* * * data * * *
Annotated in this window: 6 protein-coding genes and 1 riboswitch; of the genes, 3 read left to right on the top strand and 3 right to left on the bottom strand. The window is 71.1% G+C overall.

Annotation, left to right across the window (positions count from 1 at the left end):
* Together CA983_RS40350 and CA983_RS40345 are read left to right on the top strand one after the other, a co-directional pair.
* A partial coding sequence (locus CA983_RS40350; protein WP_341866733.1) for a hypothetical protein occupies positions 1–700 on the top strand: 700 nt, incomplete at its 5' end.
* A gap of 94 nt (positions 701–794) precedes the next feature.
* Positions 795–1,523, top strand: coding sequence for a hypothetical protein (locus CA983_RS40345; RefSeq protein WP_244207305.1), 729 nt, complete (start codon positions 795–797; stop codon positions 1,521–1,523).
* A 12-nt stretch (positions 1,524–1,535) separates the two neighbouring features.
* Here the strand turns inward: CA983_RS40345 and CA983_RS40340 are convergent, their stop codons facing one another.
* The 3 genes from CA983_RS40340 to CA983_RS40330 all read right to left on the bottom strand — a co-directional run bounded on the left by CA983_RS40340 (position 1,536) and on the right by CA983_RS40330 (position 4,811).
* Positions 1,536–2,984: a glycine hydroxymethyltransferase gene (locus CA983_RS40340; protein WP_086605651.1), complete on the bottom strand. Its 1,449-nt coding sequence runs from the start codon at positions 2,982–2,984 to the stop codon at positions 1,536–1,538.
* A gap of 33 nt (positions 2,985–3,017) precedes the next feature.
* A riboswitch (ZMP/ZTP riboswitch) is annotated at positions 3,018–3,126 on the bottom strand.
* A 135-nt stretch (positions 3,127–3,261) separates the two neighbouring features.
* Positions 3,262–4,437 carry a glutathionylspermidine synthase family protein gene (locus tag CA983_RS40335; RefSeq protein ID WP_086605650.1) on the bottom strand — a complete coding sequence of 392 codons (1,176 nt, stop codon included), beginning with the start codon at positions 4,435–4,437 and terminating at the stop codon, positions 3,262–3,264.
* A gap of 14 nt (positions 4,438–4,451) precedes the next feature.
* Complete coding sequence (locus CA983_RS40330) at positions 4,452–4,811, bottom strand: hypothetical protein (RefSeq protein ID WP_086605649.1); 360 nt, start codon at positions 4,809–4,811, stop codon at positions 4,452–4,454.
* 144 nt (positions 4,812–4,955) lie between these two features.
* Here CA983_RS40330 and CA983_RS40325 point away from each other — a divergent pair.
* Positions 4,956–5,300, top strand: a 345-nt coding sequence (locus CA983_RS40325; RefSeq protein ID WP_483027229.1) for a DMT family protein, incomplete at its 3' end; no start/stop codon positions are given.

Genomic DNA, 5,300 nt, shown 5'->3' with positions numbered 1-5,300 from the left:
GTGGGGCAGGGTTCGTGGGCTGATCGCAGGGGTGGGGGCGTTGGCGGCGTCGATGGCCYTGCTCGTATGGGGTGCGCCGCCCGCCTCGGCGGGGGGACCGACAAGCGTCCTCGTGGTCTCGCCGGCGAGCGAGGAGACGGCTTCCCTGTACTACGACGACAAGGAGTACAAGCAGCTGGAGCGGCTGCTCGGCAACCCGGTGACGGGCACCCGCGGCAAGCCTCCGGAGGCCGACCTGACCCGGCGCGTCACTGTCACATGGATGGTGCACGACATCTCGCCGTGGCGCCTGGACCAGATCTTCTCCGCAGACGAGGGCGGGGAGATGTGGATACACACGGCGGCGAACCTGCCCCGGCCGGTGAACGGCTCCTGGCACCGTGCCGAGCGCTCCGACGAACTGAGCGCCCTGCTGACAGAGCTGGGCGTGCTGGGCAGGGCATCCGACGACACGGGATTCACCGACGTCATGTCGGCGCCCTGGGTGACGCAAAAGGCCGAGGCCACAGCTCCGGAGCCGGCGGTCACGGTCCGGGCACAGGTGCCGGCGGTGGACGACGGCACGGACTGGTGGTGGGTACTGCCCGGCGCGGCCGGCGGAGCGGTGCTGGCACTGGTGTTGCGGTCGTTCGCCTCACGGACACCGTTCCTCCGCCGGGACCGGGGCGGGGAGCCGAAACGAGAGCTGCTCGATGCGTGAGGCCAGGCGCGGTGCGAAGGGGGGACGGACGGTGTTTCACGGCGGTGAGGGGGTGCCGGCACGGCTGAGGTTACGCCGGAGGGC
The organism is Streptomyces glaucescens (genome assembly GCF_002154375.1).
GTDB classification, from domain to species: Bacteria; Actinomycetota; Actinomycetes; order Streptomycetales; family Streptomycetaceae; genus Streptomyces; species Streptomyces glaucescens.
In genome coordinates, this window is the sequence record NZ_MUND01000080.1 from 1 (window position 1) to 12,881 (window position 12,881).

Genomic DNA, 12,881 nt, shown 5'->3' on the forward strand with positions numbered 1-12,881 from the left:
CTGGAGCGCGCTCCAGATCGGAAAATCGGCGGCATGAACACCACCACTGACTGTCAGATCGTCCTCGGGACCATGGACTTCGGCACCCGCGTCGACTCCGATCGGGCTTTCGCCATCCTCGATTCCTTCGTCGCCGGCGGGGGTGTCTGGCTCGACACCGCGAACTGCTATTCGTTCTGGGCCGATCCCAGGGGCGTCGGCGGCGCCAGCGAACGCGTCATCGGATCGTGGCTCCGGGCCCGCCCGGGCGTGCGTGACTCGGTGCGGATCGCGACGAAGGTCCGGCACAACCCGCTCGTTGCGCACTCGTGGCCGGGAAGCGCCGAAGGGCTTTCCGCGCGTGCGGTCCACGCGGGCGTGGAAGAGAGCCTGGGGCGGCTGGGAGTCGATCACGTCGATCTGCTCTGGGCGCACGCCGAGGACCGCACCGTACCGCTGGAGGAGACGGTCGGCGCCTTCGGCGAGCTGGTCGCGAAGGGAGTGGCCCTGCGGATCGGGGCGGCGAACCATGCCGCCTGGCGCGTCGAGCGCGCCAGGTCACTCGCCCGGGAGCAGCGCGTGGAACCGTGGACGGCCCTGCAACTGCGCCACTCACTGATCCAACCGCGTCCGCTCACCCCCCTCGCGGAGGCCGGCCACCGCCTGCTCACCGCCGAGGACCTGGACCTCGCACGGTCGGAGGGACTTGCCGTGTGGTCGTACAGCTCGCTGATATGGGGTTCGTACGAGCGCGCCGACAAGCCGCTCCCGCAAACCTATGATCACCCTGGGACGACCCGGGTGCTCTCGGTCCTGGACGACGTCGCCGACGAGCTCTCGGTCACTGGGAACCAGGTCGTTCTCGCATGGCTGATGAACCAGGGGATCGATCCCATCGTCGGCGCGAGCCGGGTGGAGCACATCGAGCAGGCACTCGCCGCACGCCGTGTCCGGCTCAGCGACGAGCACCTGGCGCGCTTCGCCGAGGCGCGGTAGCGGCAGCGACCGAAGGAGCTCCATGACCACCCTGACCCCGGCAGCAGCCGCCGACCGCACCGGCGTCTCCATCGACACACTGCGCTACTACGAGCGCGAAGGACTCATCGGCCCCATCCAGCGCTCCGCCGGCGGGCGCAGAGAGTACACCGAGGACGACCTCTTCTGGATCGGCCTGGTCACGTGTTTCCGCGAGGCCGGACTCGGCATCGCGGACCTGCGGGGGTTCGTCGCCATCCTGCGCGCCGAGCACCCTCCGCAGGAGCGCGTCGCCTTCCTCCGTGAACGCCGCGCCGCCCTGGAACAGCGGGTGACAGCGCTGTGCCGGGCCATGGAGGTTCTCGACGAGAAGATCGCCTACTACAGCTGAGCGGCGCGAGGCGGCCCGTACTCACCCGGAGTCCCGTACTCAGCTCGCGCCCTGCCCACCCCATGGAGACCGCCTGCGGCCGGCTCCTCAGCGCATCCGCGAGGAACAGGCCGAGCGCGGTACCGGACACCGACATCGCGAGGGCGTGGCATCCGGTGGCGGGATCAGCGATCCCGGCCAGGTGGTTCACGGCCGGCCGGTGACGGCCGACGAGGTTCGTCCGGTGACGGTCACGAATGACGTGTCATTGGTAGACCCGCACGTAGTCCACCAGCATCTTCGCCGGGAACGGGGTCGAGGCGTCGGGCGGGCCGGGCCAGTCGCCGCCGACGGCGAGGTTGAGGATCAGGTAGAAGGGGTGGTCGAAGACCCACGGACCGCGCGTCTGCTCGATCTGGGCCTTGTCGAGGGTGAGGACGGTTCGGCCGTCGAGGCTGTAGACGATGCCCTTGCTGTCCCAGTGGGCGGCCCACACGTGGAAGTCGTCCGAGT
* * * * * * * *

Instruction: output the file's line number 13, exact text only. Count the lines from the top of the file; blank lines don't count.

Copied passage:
* A 135-nt stretch (positions 3,127–3,261) separates the two neighbouring features.